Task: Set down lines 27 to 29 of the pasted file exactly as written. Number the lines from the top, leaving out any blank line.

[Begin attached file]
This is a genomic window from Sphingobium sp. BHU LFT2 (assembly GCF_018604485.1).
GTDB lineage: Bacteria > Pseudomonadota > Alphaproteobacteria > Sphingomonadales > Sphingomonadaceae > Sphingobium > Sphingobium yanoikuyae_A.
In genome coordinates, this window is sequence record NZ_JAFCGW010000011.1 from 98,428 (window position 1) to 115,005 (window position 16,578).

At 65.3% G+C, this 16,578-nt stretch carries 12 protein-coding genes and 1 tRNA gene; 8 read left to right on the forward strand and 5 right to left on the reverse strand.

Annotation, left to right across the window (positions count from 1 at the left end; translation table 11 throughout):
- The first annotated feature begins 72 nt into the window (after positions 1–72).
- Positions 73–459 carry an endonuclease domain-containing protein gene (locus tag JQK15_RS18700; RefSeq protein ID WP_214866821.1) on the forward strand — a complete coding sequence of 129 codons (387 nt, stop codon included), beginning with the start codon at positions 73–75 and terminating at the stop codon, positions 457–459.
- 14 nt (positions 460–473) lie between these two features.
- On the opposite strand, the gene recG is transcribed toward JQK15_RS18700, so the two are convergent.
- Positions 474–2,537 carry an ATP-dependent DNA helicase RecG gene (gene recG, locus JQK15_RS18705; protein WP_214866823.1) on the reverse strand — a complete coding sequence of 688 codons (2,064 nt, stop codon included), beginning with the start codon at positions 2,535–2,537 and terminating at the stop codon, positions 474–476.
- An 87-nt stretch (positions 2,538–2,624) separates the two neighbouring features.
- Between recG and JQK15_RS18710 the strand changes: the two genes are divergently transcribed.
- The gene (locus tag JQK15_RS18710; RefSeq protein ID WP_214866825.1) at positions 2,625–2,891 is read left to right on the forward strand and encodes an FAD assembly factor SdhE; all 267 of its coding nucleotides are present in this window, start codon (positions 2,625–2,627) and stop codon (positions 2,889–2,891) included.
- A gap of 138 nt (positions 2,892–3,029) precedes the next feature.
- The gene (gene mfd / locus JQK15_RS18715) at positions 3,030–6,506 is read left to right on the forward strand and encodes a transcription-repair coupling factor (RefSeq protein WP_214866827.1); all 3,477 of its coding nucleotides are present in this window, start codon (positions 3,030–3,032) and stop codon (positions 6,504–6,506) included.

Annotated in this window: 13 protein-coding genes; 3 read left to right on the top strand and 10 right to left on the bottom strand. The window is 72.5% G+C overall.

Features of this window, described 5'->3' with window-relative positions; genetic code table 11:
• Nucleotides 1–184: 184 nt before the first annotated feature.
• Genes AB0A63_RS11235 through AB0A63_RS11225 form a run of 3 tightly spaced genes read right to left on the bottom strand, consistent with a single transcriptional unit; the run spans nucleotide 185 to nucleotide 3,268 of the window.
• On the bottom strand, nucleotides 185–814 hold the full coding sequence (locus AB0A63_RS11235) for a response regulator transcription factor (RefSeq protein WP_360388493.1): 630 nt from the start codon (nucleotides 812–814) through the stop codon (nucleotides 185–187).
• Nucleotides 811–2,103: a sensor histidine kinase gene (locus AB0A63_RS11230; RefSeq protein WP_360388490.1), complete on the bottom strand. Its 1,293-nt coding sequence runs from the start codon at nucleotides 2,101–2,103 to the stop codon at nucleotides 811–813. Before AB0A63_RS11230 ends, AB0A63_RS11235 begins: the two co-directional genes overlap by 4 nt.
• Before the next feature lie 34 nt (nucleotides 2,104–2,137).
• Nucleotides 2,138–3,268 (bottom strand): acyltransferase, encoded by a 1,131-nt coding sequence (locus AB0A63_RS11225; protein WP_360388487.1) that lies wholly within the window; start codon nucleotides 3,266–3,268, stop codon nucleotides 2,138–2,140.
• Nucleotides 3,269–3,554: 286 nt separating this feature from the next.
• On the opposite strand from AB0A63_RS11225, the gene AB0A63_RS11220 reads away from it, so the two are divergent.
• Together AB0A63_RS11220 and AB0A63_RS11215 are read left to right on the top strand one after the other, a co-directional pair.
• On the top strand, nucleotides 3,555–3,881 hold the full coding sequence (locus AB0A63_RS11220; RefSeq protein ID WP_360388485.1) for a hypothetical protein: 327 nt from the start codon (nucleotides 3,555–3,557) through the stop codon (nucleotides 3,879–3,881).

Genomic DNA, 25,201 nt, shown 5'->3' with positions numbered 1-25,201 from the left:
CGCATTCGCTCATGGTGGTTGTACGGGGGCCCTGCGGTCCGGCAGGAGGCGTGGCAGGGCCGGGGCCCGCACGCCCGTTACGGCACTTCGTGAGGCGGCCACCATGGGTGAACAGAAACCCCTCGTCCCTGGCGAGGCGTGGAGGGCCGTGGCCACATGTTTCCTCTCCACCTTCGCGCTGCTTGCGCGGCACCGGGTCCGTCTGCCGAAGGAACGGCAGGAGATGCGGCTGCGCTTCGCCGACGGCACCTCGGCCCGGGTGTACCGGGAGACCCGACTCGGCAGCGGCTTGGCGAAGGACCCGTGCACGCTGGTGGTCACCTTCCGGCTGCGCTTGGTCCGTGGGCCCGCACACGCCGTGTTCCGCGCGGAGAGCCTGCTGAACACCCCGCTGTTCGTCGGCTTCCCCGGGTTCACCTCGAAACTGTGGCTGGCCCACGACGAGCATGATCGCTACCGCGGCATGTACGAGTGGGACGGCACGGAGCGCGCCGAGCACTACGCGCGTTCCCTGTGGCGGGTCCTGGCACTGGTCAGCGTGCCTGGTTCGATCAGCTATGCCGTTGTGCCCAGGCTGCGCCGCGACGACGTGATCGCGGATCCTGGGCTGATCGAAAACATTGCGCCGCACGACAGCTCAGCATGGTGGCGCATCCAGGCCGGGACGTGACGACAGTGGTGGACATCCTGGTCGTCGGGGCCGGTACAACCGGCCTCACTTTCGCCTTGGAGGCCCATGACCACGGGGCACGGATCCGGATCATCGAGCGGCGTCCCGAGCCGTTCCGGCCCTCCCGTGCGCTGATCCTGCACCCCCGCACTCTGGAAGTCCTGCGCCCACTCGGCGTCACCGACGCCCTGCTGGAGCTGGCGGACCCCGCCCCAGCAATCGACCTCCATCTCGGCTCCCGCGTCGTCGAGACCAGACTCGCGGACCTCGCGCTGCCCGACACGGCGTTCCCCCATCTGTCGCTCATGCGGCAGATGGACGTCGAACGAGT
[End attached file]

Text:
• On the top strand, nucleotides 3,555–3,881 hold the full coding sequence (locus AB0A63_RS11220; RefSeq protein ID WP_360388485.1) for a hypothetical protein: 327 nt from the start codon (nucleotides 3,555–3,557) through the stop codon (nucleotides 3,879–3,881).

Genomic DNA, 25,201 nt, shown 5'->3' with positions numbered 1-25,201 from the left:
CGCATTCGCTCATGGTGGTTGTACGGGGGCCCTGCGGTCCGGCAGGAGGCGTGGCAGGGCCGGGGCCCGCACGCCCGTTACGGCACTTCGTGAGGCGGCCACCATGGGTGAACAGAAACCCCTCGTCCCTGGCGAGGCGTGGAGGGCCGTGGCCACATGTTTCCTCTCCACCTTCGCGCTGCTTGCGCGGCACCGGGTCCGTCTGCCGAAGGAACGGCAGGAGATGCGGCTGCGCTTCGCCGACGGCACCTCGGCCCGGGTGTACCGGGAGACCCGACTCGGCAGCGGCTTGGCGAAGGACCCGTGCACGCTGGTGGTCACCTTCCGGCTGCGCTTGGTCCGTGGGCCCGCACACGCCGTGTTCCGCGCGGAGAGCCTGCTGAACACCCCGCTGTTCGTCGGCTTCCCCGGGTTCACCTCGAAACTGTGGCTGGCCCACGACGAGCATGATCGCTACCGCGGCATGTACGAGTGGGACGGCACGGAGCGCGCCGAGCACTACGCGCGTTCCCTGTGGCGGGTCCTGGCACTGGTCAGCGTGCCTGGTTCGATCAGCTATGCCGTTGTGCCCAGGCTGCGCCGCGACGACGTGATCGCGGATCCTGGGCTGATCGAAAACATTGCGCCGCACGACAGCTCAGCATGGTGGCGCATCCAGGCCGGGACGTGACGACAGTGGTGGACATCCTGGTCGTCGGGGCCGGTACAACCGGCCTCACTTTCGCCTTGGAGGCCCATGACCACGGGGCACGGATCCGGATCATCGAGCGGCGTCCCGAGCCGTTCCGGCCCTCCCGTGCGCTGATCCTGCACCCCCGCACTCTGGAAGTCCTGCGCCCACTCGGCGTCACCGACGCCCTGCTGGAGCTGGCGGACCCCGCCCCAGCAATCGACCTCCATCTCGGCTCCCGCGTCGTCGAGACCAGACTCGCGGACCTCGCGCTGCCCGACACGGCGTTCCCCCATCTGTCGCTCATGCGGCAGATGGACGTCGAACGAGT